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Written by : Gaylord Dollak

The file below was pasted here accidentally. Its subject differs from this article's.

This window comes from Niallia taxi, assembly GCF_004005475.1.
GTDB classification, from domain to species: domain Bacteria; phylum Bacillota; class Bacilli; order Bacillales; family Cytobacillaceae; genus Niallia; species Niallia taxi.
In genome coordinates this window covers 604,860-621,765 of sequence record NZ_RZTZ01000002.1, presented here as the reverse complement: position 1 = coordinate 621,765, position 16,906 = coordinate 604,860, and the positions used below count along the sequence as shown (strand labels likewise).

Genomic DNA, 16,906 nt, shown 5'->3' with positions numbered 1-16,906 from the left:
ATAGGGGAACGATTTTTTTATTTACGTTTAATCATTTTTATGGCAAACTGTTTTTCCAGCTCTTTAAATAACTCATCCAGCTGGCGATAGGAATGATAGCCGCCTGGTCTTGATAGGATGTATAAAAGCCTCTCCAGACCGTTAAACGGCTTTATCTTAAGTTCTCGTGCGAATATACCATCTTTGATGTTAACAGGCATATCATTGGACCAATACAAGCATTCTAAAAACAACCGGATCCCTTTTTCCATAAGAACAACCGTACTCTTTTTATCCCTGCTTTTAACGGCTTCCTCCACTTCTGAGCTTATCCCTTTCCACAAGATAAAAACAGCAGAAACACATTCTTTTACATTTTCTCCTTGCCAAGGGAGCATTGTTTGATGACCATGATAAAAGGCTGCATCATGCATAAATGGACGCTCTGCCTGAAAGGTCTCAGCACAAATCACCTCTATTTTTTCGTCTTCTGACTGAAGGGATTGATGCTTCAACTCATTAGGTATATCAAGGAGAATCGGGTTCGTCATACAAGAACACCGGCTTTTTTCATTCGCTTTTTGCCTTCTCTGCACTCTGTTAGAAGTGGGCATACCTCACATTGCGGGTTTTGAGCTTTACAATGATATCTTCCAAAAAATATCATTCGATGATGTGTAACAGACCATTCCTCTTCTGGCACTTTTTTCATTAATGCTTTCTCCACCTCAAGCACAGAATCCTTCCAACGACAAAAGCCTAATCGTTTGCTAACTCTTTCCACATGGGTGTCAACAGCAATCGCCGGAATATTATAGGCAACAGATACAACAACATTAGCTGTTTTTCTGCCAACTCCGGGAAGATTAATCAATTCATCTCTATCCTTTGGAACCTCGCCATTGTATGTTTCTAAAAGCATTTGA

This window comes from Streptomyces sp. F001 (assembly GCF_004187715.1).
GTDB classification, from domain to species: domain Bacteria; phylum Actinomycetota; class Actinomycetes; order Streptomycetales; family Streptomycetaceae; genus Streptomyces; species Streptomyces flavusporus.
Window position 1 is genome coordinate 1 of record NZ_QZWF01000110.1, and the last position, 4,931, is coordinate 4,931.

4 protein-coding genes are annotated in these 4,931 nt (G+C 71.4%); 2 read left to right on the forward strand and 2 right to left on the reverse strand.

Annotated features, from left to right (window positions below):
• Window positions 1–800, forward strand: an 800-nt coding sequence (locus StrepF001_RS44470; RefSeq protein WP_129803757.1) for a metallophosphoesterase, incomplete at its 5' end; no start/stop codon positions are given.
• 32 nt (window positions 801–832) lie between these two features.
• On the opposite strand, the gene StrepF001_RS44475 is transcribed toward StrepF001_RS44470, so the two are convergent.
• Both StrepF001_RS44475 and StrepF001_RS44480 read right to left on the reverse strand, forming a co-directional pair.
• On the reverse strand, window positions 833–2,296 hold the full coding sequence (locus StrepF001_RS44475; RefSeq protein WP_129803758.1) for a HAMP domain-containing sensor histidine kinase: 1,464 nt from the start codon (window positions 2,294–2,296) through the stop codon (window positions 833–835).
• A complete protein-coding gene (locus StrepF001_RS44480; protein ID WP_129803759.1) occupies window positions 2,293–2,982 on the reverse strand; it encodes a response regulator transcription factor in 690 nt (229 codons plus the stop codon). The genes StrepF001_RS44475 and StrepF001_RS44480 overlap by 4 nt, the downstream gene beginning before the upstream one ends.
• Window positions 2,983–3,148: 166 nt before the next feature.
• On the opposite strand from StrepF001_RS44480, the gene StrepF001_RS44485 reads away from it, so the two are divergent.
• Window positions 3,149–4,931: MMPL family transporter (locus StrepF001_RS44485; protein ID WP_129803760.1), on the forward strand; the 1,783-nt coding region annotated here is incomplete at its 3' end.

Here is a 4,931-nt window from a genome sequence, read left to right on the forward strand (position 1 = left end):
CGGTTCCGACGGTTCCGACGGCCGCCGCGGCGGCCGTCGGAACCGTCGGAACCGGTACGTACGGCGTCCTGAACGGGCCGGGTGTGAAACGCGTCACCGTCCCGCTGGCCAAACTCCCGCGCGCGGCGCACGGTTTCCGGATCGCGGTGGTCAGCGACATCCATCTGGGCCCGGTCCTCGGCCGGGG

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module for copyright duration renewal and termination one of the complexities of copyright law is the fact that the rules vary depending on when the protected work first qualified for copyright protection these differences are the results of the various amendments to copyright laws that have been enacted over time the Copyright Act of 1909 governs works that first qualified for copyright protection between 1909 and 1978 the Copyright Act of 1976 applies to materials that qualified for copyright protection on or after January 1st 1978 with that in mind this module will focus on how long copyrights last when they terminate and how and under what circumstances they can be renewed duration under the Copyright Act of 1909 copyright protection lasted for 28 years from the date when the work was first published or first registered with the Copyright Office the law at that time required that the publication include a copyright notice or it was not deemed to be an effective publication the 28 year term could be renewed with a timely request for an additional 28 year term thus under the Copyright Act of 1909 the maximum time for which a work could receive copyright protection was 56 years under the Copyright Act of 1976 the duration of copyright protection was extended for copyrights already in existence instead of a renewal term of 28 years the 1976 Act allowed a renewal term of 47 years so if a work was in its first term of protection as of January 1st 1978 then at the end of that first term it could be renewed for 47 more years if the work was in its second term or renewal term as of January 1st 1978 the renewal term was extended from 28 years to 47 years thus providing a total copyright life of 75 years the 28 year initial term plus the 47 year renewal term note that the end of the duration of a copyright is the end of the calendar year in which the copyright is due to expire thus for example if the copyright is to expire in 2025 it will remain effective throughout the entire 2025 calendar year expiring at the end of December 31st 2025 to illustrate how this transition provided under the Copyright Act of 1976 functioned consider a painting which first receive copyright protection in 1950 to receive that protection the artist was required to properly publish the work with notice or register the work with the Copyright Office that work was subject to the Copyright Act of 1909 and was in its initial term of copyright protection as of the effective date of the Copyright Act of 1976 which was January 1st 1978 thus if the copyright owner requested renewal during 1978 then the owner would receive a renewal providing copyright protection for an additional 47 years until 2025 if the painting had received copyright protection in 1947 and was renewed in 1975 it still could have had its renewal period extended to 47 years making the copyright valid until 2022 which is 47 years from the beginning of its renewal period in 1975 the Copyright Act of 1976 eliminated the requirement of publication or registration instead copyrights are established when a work is fixed in a tangible medium of expression the copyright term begins immediately upon creation and fixation of the work even without publication or registration for works created on or after January 1st 1978 the copyright term is the lifetime of the author Plus 70 years if more than one author is involved with the work the term runs for the lifetime of the author who lives the longest plus 70 years if the work is a work for hire the term runs for the shorter of 95 years from publication or 120 years from creation if the work is created anonymously or under a pseudonym the term of the copyright is the same as a work for hire or 95 years from the first publication or 120 years from creation however if the identity of the author is known to the Copyright Office then the copyright term will be the lifetime of that person plus 70 years even if it's published under a pseudonym in 1998 Congress enacted the Sonny Bono copyright term extension act this extended the copyright term for all works that were in their renewal periods in 1998 for an additional 20 years for example if a work was originally copyrighted in 1957 and renewed in 1985 its renewal period would have run until 2032 which was 47 years from the renewal date in 1985 under the Act the renewal was automatically extended to 2050 - which is 20 years beyond the original 2030 - renewal term the legislation thus provided additional copyright protection for extremely valuable works including Disney's Mickey Mouse the legislation had the effect of extending the rights associated with most works first protected under the Copyright Act of 1909 as a result many materials first copyrighted early in the 20th century retained their protection well into the 21st century note that for works created on or after January 1st 1978 there is no need to consider the renewal period the Copyright Act of 1976 extended copyright terms and eliminated the need to request renewal periods for those works the copyright term is simply the lifetime of the author Plus 70 years with no option to renew renewal issues today the Copyright Act of 1976 effectively eliminated copyright renewals in the United States for new works and as for work still subject to the Copyright Act of 1909 enough time has now passed so that there are no longer new renewal issues the last of the 1909 Act works received initial copyright protection in 1977 so those initial terms would have expired in 2005 at that time the copyright owners for those works would have been required to decide whether to Reno there are however numerous 1909 Act works which are currently in their renewal terms thanks to the terms of the 1976 Act which provided extended renewals to 47 years and the copyright term extension Act of 1998 which provided an additional 20 years to those terms many works originally protected under the 1909 AG remain under copyright protection today some have expressed concern that the relatively long periods for copyright protection can impede future creativity and innovation by reducing the volume of material accessible in the public domain in the case Eldred vs. Ashcroft the Supreme Court addressed the constitutionality of the long copyright term extensions provided by legislation including the copyright term extension act the court concluded that the legislation extending copyright protection did not violate either the First Amendment or the constitutional provisions addressing copyrights termination expiration of rights due to failure to renew is applicable to works first protected under the Act of 1909 but not to works protected under the Act of 1976 expiration of the copyright period or failure to renew ends copyright protection under the 1909 act expiration or even renewal terminated all grants and rights associated with the work entered into by the copyright owner including assignments and licenses so if a work was protected by the 1909 act and it was assigned to another party during its initial copyright term that assignment was not necessarily valid during the copyright renewal term copyright ter